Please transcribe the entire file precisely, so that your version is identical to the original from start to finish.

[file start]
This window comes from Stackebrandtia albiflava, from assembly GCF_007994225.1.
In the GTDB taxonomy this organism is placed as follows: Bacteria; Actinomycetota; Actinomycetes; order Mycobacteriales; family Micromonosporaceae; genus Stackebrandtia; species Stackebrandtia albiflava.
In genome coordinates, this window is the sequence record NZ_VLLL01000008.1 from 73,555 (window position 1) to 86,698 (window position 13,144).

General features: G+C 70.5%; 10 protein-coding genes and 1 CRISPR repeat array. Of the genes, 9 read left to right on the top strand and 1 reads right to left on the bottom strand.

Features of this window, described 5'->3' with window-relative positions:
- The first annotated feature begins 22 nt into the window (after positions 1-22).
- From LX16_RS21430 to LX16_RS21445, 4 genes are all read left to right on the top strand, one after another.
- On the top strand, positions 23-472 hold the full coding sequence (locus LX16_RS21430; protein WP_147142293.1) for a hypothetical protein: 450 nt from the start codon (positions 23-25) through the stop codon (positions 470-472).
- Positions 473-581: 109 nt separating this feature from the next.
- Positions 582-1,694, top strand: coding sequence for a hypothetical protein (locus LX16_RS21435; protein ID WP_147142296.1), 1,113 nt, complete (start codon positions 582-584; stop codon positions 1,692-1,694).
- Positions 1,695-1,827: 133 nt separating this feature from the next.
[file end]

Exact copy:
This window comes from Stackebrandtia albiflava, from assembly GCF_007994225.1.
In the GTDB taxonomy this organism is placed as follows: Bacteria; Actinomycetota; Actinomycetes; order Mycobacteriales; family Micromonosporaceae; genus Stackebrandtia; species Stackebrandtia albiflava.
In genome coordinates, this window is the sequence record NZ_VLLL01000008.1 from 73,555 (window position 1) to 86,698 (window position 13,144).

General features: G+C 70.5%; 10 protein-coding genes and 1 CRISPR repeat array. Of the genes, 9 read left to right on the top strand and 1 reads right to left on the bottom strand.

Features of this window, described 5'->3' with window-relative positions:
- The first annotated feature begins 22 nt into the window (after positions 1-22).
- From LX16_RS21430 to LX16_RS21445, 4 genes are all read left to right on the top strand, one after another.
- On the top strand, positions 23-472 hold the full coding sequence (locus LX16_RS21430; protein WP_147142293.1) for a hypothetical protein: 450 nt from the start codon (positions 23-25) through the stop codon (positions 470-472).
- Positions 473-581: 109 nt separating this feature from the next.
- Positions 582-1,694, top strand: coding sequence for a hypothetical protein (locus LX16_RS21435; protein ID WP_147142296.1), 1,113 nt, complete (start codon positions 582-584; stop codon positions 1,692-1,694).
- Positions 1,695-1,827: 133 nt separating this feature from the next.